An exquisite volume of most interest to students of art, church libraries, or large libraries with extensive art collections.

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THE NATIVITY

This striking version of the Nativity story is illustrated with reproductions of fresco paintings by the Italian renaissance artist Giotto.

The frescoes were painted in Padua, Italy, in about 1305 and are considered to be Giotto’s masterwork and among the greatest masterpieces of the Early Renaissance. These frescoes tell the story of Mary and Jesus, and portions have been reproduced for this book. They illustrate the familiar story, beginning with the appearance of the angel Gabriel to Mary, continuing through the birth of Jesus, and ending with the flight of Joseph, Mary, and Jesus into Egypt. The illustrations are exquisite from an artistic viewpoint, with finely detailed faces surrounded by golden haloes. The illustrations are set on one page each double-page spread, with the text set opposite in an attractive typeface on ivory paper with a decorative border above. The lyrical text is based on the four Gospels of the New Testament. There are no notes in the book about the sources or development of the text, and there are only a few sentences about Giotto, which is a shame, as further, specific information about the frescoes would have extended the use of the book in library collections.

An exquisite volume of most interest to students of art, church libraries, or large libraries with extensive art collections. (Picture book/religion. 9 & up)

Pub Date: Sept. 1, 2015

ISBN: 978-988-8240-46-3

Page Count: 32

Publisher: Minedition

Review Posted Online: Aug. 12, 2015

Kirkus Reviews Issue: Sept. 1, 2015

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Readers of both genders will take to this original and hilarious story—so long as they do not still believe in Santa.

THE NAUGHTY LIST

A zany take on how Christmas happens aims straight for the middle-grade humor sweet spot.

The year her father moves to North Dakota pursuing an oil job, 12-year-old Bobbie Mendoza decides to ignore Christmas. Before this, Bobbie was a normal girl, but now she oozes ’tude: her favorite color is “black. Black goes with everything. Even me.” Among the other indignities of this year, the family’s inflatable Zombie Santa attacks Bobbie—resulting in a “stupid HOT PINK cast.” Bobbie’s decision to get younger brother Tad a 3D Mega Machine by any means necessary leads to her abduction by two elves, learning the truth about the evil keeper of the Naughty List, and discovering what Tad really wants for Christmas. Along the way Bobbie meets a less-than-admirable Santa in a North Pole redolent of refried beans, along with equally unconventional reindeer led by antler-sparking Larry (not the other one). The copious illustrations, black-and-white cartoons reminiscent of Fry’s comic strip, “Over the Hedge,” add fun, clarity, and (oddly enough) believability to the text. Despite the female main focus, boys will enjoy the story too.  References to butts, farts, and lead reindeer Larry’s incontinence will cause mirth and the occasional guffaw.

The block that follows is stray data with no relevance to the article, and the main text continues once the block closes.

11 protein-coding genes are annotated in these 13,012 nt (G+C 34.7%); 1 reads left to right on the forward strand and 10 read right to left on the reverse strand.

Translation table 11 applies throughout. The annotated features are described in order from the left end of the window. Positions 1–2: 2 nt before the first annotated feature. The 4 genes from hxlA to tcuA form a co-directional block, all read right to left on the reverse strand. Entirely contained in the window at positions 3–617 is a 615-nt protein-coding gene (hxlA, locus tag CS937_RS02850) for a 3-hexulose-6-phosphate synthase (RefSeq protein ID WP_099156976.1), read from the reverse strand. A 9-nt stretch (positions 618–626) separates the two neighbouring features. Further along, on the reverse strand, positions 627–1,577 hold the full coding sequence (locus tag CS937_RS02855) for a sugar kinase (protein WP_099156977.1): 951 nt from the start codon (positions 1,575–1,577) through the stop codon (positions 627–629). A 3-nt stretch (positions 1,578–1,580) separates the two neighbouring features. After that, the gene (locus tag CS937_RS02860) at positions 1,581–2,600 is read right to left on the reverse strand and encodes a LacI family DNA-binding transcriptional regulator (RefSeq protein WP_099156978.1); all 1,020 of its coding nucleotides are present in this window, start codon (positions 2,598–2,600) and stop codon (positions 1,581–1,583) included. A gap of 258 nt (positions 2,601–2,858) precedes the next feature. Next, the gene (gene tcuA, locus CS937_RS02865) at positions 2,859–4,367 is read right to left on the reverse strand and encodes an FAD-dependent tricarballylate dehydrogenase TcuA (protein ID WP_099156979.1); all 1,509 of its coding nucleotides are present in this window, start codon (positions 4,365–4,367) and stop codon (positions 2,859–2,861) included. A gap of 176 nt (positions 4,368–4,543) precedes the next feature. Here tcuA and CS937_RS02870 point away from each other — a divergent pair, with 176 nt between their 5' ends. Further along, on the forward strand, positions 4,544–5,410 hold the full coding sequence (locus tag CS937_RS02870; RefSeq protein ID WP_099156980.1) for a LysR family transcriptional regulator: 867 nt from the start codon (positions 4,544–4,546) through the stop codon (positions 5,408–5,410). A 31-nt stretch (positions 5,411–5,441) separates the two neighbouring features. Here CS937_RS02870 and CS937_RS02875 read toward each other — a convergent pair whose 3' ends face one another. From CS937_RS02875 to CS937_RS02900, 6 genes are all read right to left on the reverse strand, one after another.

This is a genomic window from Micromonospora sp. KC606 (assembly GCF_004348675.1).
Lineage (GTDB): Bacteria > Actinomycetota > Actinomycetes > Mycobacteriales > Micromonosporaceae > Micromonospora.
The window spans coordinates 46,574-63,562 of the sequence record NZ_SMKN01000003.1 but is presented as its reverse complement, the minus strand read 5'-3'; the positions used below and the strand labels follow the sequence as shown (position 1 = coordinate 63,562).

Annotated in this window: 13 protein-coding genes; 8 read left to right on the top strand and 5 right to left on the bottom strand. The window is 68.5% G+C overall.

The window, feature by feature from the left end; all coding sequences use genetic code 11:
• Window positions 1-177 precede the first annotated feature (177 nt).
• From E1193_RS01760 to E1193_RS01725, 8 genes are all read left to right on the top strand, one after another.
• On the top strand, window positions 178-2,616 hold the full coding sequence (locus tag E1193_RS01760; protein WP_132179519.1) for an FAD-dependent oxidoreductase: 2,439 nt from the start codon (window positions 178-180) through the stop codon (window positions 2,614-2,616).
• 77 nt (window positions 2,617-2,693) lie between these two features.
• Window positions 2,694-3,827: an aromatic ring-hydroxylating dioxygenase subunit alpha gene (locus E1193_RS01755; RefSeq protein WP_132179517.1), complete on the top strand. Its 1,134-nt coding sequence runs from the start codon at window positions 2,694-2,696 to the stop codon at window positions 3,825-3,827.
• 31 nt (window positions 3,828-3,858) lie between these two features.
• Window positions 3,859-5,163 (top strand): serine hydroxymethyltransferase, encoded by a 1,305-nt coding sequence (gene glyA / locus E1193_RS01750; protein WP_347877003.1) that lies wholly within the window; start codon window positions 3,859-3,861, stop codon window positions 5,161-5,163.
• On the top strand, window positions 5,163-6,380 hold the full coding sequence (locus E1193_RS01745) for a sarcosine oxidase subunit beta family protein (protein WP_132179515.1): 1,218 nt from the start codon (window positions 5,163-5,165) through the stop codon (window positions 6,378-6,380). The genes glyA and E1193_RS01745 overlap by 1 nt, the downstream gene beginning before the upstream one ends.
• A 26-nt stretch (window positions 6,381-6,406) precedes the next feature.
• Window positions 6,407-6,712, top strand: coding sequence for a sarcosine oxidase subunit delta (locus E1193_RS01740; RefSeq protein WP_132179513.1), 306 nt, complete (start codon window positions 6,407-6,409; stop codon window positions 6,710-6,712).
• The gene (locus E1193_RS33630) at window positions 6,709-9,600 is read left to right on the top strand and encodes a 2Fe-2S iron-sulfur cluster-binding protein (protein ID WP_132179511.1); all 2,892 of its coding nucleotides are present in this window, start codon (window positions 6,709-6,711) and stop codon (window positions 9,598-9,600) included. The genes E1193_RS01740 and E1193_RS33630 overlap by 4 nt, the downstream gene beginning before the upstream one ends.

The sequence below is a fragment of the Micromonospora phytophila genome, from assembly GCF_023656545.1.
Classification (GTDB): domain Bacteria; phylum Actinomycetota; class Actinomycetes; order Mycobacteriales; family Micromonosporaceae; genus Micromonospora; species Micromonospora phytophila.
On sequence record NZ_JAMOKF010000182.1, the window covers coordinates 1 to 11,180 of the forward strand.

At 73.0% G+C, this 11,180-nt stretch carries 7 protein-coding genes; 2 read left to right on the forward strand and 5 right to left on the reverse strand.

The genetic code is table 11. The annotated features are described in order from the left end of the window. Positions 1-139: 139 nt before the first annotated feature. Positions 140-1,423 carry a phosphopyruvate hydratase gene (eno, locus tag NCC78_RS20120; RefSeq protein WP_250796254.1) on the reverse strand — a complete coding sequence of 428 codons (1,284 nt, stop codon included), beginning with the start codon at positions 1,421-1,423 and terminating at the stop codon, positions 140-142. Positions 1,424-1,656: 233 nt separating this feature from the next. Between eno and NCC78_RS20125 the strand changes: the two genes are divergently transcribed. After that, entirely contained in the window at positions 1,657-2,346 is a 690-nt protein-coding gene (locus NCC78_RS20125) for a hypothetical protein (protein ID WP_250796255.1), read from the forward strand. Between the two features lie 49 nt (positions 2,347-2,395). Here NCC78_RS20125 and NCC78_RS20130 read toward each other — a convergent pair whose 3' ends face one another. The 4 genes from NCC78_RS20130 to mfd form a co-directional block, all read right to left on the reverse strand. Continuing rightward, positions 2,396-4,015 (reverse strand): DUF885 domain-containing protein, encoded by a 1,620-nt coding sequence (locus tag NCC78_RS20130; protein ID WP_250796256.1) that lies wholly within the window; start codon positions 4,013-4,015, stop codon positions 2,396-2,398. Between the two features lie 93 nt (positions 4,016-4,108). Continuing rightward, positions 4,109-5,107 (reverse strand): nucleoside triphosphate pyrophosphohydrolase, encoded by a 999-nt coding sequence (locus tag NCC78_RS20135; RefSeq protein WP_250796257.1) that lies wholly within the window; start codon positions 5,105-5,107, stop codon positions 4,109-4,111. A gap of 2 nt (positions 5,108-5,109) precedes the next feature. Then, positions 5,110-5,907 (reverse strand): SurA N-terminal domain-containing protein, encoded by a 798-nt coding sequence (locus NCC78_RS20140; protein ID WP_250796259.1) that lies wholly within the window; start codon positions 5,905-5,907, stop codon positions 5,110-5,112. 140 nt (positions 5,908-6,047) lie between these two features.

Readers of both genders will take to this original and hilarious story—so long as they do not still believe in Santa. (Fantasy. 10-13)

Pub Date: Sept. 22, 2015

ISBN: 978-0-06-235475-4

Page Count: 240

Publisher: Harper/HarperCollins

Review Posted Online: June 6, 2015

Kirkus Reviews Issue: June 15, 2015

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Yet another novel about dreading middle school, this breezy beach read is well-done but offers little new.

11 BEFORE 12

Two BFFs tackle the anxiety-riddled transition to middle school by creating a list of 11 things to accomplish before their 12th birthdays in November.

Kaylan has what her Italian grandmother called “agita”—anxiety—and she has maximum-high levels at the prospect of sixth grade with its cliques and mean girls. Lots is changing in the white girl’s life: her dad has moved to Arizona and her mom is sad; her one-year-older brother, Ryan, once her friend, is now her tormentor; and she is beginning to get butterflies around boys. Kaylan and her best friend, Ari, white and Jewish, create a list, ranging from getting detention and makeovers to first kisses and sabotaging Ryan. When Ari connects with friends from Hebrew school and summer camp, the two BFFs fight. Kaylan’s not-quite-teen first-person voice perfectly captures the horrors of starting at a new school, from the prospect of eating alone in the cafeteria to the awkwardness of meeting a new neighbor boy, biracial (black/white) Jason. Jason supplies most of the book’s diversity; one of the indistinguishable lunch-table friends mentions being Korean but is undeveloped as a character. As is typical for the genre, Kaylan matures and learns to cope with unpredictability, even participating in the talent show as the fastest clementine peeler in school.

Yet another novel about dreading middle school, this breezy beach read is well-done but offers little new. (Fiction. 9-12)

Pub Date: Aug. 1, 2017

ISBN: 978-0-06-241174-7

Page Count: 416

Publisher: Katherine Tegen/HarperCollins

Review Posted Online: May 1, 2017

Kirkus Reviews Issue: May 15, 2017

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